Could you introduce yourself
My name is Olukunle Edun. I was born on the 31st of March, 1974. I am from Abeokuta (the city under the rock) in Ogun State. I did my Primary education in Warri, Delta State. I was privileged to attend the famous Rev. Kuti Memorial Grammar School, Abeokuta and did my SSCE in 1990. In 1991 I was admitted into the Ogun State Polytechnic, Abeokuta to read Mass Communication but the program was cut short in my first year because I got admission into Ogun State University to read law. I completed my law degree program in 1997 and was privileged to be amongst the first set of Law School students to be trained at the Nigerian Law School, Abuja for the bar Part Two program. Then it was only one campus. I was called to the bar on the 29th day of September, 1999. Presently, I am a resident legal practitioner in Warri and a Co-Managing Partner of Tri-Lex Partners LP. I am happily married to my beautiful wife, Ngozi. We are blessed with three beautiful girls.
Do you think you are the best person for the office?
In all my life endeavors I do things with passion and for the love of it. Competition brings the best and society deserves the best human resources to bring developments to the people. I do not know of any person that may want to contest the same office with me. My records speak volumes about what I have done long before now, what I am still doing and what I will do for the bar and the general society. Not that l think, but l believe that I am the best for the office that I am contesting for.
Why do you think so?
I have served the bar (national and branch) in various capacities. I have consistently followed and participated in critical NBA decisions. I have been a member of the National Executive Committee of the NBA for 4 years now. I am a Council member of the Section on Public Interest and Development Law (SPIDEL). I am also a Council member of the NBA Human Right Institute. I am currently the Vice Chairman of the superlative NBA Warri branch. I am the Chairman of the branch Human Right Committee and the Pro Bono Committee. It will take a real bar man to understand the contending issues in the bar. It is only a real bar man that can man the office of National Publicity Secretary of NBA. I am a real bar man and I connect to all the members of the Association, from the all the various zones. I desire to bridge the communication gap between the NBA and its members. National officers are to serve the members, not the reverse.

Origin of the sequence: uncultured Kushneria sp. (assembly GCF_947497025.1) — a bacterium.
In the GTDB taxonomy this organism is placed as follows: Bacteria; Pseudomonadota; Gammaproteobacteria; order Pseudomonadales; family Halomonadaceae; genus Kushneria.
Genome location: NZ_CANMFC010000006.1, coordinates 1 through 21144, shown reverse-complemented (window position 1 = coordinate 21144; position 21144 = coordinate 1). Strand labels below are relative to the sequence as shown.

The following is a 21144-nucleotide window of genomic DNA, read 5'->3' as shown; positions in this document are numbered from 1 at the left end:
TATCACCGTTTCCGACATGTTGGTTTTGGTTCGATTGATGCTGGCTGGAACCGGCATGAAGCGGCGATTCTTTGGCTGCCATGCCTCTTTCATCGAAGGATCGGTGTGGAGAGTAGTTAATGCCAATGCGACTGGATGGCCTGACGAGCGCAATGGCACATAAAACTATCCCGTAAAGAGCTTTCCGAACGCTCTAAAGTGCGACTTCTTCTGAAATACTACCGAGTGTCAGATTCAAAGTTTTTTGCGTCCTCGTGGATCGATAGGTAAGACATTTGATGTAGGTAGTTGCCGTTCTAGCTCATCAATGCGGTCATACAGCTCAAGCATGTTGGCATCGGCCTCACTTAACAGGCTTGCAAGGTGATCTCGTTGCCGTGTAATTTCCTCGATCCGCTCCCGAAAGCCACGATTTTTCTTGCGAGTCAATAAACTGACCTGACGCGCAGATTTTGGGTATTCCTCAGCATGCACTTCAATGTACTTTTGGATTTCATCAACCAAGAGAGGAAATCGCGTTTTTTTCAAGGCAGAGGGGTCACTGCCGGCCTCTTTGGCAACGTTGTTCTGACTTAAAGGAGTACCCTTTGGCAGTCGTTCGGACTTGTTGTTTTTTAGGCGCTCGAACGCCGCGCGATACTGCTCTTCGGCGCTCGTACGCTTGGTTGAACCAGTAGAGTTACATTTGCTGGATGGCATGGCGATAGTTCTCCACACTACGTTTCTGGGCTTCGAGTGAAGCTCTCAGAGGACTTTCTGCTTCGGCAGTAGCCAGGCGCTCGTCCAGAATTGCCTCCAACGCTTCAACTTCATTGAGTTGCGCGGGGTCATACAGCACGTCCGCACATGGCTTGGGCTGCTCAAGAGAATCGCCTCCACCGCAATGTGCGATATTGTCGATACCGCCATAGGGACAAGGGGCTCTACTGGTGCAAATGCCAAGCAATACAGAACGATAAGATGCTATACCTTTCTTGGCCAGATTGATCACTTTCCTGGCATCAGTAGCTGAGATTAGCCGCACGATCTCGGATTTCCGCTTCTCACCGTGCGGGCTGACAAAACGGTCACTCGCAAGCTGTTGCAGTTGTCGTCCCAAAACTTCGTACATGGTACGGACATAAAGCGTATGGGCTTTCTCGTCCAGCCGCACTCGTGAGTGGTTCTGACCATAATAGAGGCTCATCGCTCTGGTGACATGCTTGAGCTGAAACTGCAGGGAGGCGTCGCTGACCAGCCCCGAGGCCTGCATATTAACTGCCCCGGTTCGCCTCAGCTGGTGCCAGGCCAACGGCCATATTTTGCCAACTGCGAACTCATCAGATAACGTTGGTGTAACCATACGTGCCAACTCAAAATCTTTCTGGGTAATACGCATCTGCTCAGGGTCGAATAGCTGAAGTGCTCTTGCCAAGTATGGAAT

What do you think is the number one problem in the bar?
The major challenge confronting the association is the issue of integrity of leadership. Leaders must fulfil their promise to members. NBA is not a political party and whatever manifesto we present to members to get their votes we should be sincere in fulfilling the terms. It is akin to a social contract. The relationship between the bar and the general public must improve. NBA is struggling to be heard whenever there are burning national issues. I think for many years we have not really worked on these communication gaps. If you do not blow your trumpet, nobody will blow it for you. I will ensure that all the activities of NBA are in the mainstream and online media. We are the voice of the people and the people must hear us loud and clear. We are the beacon for the promotion of rule of law. That is our mantra.
How do you intend solving it?
I shall engage the President and leadership of the bar on the need to make the NBA more responsive to the cries and yearnings of the members and the general public on various issues bordering on rule of law, impunity, official corruption and related issues. The final decision will not lie with me. The President calls the shot but I know that the in-coming President would encourage team work. I will give my opinion on issues and convince the leadership to accept my views. I may not succeed but failure is not a word in my dictionary.
What plans do you have in place to address the problem of young lawyers?
The plight of young lawyers in Nigeria has reached an alarming level. It is most unfair that after a young lawyer must have passed through the rigours of studying law and being called to the bar he still finds it difficult to join a functional chambers. Just this year alone my office absorbed two young lawyers. I know that the economy is not too good for all but the consequence of having young lawyers roaming the street would be terrible for the profession. Because they must survive they may resort to all means to survive which may include fraud, sharp practice and the like. I expect the leadership of the bar to convoke a special meeting for this purpose if we still want the society to respect the legal profession. Established offices should not drive away young lawyers. Amongst these young lawyers are potential Senior Advocates and Judges.